Gaza: Notes of an embittered apostate, II

This was a letter to a friend. I’ve transcribed it with a few edits but with all the illogic left intact.

I think I reached the Mercutio Moment yesterday morning. Plague on both your houses, etc., etc. I ran out of mental hiding places and enclaves of rationalization.

But so what? Imprecations and anger on the edge of despair change nothing. People with my blood are doing this to other people who probably hate my guts because of that same blood. Whatever religious choices I made back in 1997, I didn’t have a gene and blood transfusion that turned me into an Irish Catholic from Hudson County, New Jersey. But after putting myself outside the “community,” I have played mental defense strategies of wishing to plow under all the Islamic states and turn them into WalMarts–a form of armchair aggression, I suppose. And alternately, I have wanted to sit around and join them all singing Jesse Colin Young songs and “Kumbaya.”

It doesn’t work. And I marvel that men like A. B. Yehoshua and Yehuda Amichai keep and kept their sanity and convictions that hegemony and blood lust are wrong, and that peace is a risk we don’t dare to avoid.

What is it like to live in a state of perpetual war with your neighbors? What is it like to be assaulted from the ground and the air by a sworn enemy? We got a taste on September 11, 2001. Sorry, True Patriots, but Jeremiah Wright nailed it: the chickens came home to roost that day. “They hate our freedom” said the little fool in the White House. No, they hate our hegemony over their countries. They hate our complicity with Israel as an oppressor client state where the Prime Ministers have been Satraps managed by the Court Jew Paul Wolfowitz and Dick Cheney. Even Western Europe…we had them united with us on September 12, then erased all the good will by going after the most perfectly useless target we could have picked, Iraq. It was a move as transparent as a stripper’s Saran Wrap bra: it really was all about oil. Unlike Saul’s war against the Amelikites, this wasn’t even about delivering something like the “justice of God” through an act of revenge. It was rhetoric about freedom and justice, and beneath it was a pool of oil. Lots of oil. And we could not even get that right.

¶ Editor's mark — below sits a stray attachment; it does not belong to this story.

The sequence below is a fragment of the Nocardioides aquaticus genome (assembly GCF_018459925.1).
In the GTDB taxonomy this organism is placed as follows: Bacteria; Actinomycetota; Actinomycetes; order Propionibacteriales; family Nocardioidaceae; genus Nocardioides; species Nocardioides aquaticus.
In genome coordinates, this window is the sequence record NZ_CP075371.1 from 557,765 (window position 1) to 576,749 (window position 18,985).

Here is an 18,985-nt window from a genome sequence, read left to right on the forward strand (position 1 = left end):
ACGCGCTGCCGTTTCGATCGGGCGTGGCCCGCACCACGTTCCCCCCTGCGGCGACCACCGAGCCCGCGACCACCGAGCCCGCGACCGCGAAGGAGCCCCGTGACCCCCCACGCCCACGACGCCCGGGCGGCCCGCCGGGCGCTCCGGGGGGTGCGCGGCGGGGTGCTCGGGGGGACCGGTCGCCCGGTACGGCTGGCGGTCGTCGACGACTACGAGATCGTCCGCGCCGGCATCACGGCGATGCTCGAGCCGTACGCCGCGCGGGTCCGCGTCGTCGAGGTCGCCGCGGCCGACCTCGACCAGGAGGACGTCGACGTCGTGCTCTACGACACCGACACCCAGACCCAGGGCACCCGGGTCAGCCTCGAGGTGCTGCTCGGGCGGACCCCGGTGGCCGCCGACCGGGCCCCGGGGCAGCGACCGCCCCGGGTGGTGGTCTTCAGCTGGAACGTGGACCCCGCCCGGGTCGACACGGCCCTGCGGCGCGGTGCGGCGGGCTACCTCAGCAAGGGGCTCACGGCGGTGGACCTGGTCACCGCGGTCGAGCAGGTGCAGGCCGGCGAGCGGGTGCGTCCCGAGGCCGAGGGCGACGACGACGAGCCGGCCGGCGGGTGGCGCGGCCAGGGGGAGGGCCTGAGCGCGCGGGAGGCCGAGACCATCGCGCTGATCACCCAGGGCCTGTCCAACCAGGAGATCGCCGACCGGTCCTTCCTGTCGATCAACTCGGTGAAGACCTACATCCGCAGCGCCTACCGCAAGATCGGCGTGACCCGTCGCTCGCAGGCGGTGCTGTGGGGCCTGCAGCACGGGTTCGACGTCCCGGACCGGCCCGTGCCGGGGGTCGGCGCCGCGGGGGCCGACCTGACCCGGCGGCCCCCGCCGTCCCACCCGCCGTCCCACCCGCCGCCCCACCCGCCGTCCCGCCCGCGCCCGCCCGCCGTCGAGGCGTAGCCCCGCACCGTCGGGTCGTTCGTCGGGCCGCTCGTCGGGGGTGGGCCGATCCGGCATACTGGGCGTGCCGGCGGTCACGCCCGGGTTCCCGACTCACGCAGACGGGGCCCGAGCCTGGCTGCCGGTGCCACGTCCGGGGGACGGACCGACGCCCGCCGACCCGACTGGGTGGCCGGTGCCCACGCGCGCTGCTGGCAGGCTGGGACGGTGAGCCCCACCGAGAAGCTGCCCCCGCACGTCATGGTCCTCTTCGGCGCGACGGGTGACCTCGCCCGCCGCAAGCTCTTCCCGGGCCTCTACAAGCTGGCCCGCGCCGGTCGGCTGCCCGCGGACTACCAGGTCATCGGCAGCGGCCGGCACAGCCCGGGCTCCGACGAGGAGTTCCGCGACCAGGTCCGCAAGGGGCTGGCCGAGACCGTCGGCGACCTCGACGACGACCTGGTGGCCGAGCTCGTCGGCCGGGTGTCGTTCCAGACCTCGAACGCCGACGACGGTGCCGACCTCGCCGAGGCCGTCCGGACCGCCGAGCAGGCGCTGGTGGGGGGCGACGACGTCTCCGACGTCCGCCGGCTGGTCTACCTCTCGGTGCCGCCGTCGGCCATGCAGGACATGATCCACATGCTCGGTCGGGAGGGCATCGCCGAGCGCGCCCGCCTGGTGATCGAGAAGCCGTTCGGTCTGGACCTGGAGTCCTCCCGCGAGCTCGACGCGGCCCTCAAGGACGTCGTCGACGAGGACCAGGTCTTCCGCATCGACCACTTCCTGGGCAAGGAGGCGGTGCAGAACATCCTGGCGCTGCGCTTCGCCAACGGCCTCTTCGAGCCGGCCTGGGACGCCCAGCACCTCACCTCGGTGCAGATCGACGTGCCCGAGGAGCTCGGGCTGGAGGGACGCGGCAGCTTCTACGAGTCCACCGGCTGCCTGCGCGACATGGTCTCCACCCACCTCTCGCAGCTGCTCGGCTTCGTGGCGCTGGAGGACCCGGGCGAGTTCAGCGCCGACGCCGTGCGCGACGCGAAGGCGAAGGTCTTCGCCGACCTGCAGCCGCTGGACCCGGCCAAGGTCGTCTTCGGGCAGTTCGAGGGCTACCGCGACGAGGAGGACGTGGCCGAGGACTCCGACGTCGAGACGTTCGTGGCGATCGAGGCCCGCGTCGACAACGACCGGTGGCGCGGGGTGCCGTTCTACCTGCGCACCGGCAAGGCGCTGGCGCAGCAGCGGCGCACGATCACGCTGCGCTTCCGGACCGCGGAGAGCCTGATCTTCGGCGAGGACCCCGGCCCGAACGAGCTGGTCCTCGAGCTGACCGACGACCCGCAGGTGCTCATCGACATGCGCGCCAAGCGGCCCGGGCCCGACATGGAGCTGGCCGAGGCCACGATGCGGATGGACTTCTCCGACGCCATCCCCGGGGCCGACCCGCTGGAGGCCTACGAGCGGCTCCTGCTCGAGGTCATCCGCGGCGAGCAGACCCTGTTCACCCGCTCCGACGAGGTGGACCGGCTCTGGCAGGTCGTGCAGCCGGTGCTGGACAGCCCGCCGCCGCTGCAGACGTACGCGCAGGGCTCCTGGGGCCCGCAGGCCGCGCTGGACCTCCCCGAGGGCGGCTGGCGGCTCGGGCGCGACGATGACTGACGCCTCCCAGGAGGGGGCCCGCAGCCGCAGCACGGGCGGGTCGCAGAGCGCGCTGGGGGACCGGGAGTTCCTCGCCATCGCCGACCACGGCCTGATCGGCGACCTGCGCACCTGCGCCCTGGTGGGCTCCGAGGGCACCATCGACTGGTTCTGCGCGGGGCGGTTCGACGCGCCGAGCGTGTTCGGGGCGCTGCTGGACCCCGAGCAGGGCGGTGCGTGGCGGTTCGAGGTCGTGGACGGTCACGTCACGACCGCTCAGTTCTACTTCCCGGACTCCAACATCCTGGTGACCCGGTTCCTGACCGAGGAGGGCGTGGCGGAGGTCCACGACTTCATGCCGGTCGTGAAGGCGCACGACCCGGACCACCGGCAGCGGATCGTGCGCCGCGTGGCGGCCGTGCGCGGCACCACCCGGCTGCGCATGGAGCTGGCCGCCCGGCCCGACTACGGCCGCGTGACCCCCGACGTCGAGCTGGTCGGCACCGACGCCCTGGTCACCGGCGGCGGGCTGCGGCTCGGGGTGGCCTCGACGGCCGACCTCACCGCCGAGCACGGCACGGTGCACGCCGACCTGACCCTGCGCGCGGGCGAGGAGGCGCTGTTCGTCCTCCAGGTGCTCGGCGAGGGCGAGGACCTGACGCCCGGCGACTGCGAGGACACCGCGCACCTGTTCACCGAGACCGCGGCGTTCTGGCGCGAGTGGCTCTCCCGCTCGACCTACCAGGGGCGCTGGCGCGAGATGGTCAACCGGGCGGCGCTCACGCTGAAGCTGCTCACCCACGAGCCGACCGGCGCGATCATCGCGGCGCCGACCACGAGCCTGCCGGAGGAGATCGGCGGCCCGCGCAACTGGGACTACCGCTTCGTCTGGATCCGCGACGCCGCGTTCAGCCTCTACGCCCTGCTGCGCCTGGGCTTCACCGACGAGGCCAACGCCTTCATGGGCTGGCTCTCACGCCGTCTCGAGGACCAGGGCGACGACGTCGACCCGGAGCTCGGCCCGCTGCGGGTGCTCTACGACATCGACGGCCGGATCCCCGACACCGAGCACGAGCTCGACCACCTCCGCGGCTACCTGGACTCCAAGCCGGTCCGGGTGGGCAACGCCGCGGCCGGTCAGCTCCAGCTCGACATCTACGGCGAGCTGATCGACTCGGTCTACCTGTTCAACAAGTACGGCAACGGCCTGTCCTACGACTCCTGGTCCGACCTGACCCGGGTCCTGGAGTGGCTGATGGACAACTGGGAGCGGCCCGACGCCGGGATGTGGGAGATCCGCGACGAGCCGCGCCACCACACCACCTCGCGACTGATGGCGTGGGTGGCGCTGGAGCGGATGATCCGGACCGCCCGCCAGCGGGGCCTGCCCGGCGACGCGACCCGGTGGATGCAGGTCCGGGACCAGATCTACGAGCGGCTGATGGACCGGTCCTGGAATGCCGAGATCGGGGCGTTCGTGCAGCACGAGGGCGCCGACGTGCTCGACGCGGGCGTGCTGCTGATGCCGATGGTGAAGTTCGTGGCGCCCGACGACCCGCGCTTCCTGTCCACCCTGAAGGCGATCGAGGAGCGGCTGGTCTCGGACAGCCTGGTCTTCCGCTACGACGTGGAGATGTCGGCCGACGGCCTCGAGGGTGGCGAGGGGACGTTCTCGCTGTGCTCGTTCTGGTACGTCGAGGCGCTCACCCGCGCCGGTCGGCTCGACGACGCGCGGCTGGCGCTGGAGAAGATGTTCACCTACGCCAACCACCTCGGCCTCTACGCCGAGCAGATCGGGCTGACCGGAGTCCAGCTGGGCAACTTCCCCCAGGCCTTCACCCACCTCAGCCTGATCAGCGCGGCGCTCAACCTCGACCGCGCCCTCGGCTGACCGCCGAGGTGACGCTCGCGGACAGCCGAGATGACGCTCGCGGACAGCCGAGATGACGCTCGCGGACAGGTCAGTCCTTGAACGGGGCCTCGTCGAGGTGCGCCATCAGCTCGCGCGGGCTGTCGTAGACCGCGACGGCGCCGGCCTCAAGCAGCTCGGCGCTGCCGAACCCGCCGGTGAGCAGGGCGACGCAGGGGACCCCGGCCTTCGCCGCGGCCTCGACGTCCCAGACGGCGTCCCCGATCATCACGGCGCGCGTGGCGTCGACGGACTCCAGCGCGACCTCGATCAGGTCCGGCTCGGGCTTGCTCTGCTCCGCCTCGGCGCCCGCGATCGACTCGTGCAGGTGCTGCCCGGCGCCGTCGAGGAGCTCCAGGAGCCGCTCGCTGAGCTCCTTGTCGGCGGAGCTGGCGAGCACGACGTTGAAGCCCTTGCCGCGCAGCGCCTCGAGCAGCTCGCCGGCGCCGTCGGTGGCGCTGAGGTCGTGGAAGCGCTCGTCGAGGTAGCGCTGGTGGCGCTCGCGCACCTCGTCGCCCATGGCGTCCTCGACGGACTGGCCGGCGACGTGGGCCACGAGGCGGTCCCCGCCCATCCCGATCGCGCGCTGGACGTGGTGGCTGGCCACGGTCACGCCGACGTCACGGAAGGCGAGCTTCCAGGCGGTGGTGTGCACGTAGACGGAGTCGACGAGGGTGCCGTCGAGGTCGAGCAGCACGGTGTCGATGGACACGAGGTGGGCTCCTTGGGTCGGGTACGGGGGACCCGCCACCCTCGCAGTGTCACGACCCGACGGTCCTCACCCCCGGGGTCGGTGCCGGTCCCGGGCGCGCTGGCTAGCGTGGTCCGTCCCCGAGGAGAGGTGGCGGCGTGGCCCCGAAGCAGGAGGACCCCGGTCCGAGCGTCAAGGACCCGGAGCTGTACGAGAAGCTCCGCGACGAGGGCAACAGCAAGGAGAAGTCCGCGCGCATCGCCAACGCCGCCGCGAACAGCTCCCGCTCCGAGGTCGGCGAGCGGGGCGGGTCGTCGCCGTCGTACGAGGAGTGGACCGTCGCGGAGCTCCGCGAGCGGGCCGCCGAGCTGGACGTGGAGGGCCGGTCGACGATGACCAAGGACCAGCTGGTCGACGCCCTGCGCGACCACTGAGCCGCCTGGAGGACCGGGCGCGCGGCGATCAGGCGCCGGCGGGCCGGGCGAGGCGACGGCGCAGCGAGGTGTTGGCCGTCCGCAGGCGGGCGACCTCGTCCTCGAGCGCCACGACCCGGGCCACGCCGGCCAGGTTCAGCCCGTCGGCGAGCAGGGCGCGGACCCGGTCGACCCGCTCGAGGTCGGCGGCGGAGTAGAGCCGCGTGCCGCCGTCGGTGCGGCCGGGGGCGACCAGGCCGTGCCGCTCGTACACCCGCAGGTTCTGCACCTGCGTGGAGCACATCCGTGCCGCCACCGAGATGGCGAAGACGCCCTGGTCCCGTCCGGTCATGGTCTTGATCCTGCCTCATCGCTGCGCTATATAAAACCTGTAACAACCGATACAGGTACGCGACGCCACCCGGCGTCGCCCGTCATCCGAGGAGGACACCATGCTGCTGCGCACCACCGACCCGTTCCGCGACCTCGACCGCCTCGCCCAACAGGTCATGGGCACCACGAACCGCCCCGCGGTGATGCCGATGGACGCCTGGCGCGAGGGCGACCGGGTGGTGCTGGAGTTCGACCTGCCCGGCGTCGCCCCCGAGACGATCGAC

If people get desperate enough, without hope, they are going to fly planes into buildings, blow up the Atocha Station, and bomb sites in England, Indonesia and Mumbai. If they feel desperate enough on the other side of the conflict, they are going to invade an enclave to their north and kill children. The killing has been going on seemingly forever. I’m going to be 65 next month and this started when I was four. No, even before: the massacre at Hebron in 1929 is legendary.

And it’s all about, and always has been about, men, women, and schoolchildren. Armies are secondary to the damage inflicted on the civilian population. The violence is on both sides and it’s apparently endless. For yes: the evil lives on both sides. We have to invoke the theological terms everyone avoids anymore because it is so uncool to profess belief: evil and sin. They are real and they exist. They are among us. People are at one another’s throats right now.

And I have no suggestions, only this feeling of total hopelessness that someone has given us all the mandate to clean up the mess other people made, and we don’t know how to do it.

Amichai wrote a poem called “Wildpeace.” He died before he could see another hope dashed. Wildpeace has become, yet again, wildfire.

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